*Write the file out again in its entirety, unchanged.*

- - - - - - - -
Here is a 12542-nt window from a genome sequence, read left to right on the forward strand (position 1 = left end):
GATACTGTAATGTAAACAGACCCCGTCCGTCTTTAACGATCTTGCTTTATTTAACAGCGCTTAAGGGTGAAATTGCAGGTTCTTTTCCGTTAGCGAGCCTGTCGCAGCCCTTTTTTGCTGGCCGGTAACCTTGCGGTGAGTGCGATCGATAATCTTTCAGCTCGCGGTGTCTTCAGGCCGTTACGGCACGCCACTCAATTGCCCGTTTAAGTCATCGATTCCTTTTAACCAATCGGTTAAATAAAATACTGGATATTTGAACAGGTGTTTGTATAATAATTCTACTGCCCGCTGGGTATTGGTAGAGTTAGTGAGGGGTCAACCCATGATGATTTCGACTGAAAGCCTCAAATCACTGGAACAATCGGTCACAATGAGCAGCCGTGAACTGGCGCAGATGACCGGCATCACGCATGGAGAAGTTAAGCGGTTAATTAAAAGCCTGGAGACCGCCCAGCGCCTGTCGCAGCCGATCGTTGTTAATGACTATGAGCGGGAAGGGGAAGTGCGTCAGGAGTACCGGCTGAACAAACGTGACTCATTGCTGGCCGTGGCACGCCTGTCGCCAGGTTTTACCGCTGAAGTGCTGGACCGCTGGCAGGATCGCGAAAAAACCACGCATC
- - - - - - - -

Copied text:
Here is a 12542-nt window from a genome sequence, read left to right on the forward strand (position 1 = left end):
GATACTGTAATGTAAACAGACCCCGTCCGTCTTTAACGATCTTGCTTTATTTAACAGCGCTTAAGGGTGAAATTGCAGGTTCTTTTCCGTTAGCGAGCCTGTCGCAGCCCTTTTTTGCTGGCCGGTAACCTTGCGGTGAGTGCGATCGATAATCTTTCAGCTCGCGGTGTCTTCAGGCCGTTACGGCACGCCACTCAATTGCCCGTTTAAGTCATCGATTCCTTTTAACCAATCGGTTAAATAAAATACTGGATATTTGAACAGGTGTTTGTATAATAATTCTACTGCCCGCTGGGTATTGGTAGAGTTAGTGAGGGGTCAACCCATGATGATTTCGACTGAAAGCCTCAAATCACTGGAACAATCGGTCACAATGAGCAGCCGTGAACTGGCGCAGATGACCGGCATCACGCATGGAGAAGTTAAGCGGTTAATTAAAAGCCTGGAGACCGCCCAGCGCCTGTCGCAGCCGATCGTTGTTAATGACTATGAGCGGGAAGGGGAAGTGCGTCAGGAGTACCGGCTGAACAAACGTGACTCATTGCTGGCCGTGGCACGCCTGTCGCCAGGTTTTACCGCTGAAGTGCTGGACCGCTGGCAGGATCGCGAAAAAACCACGCATC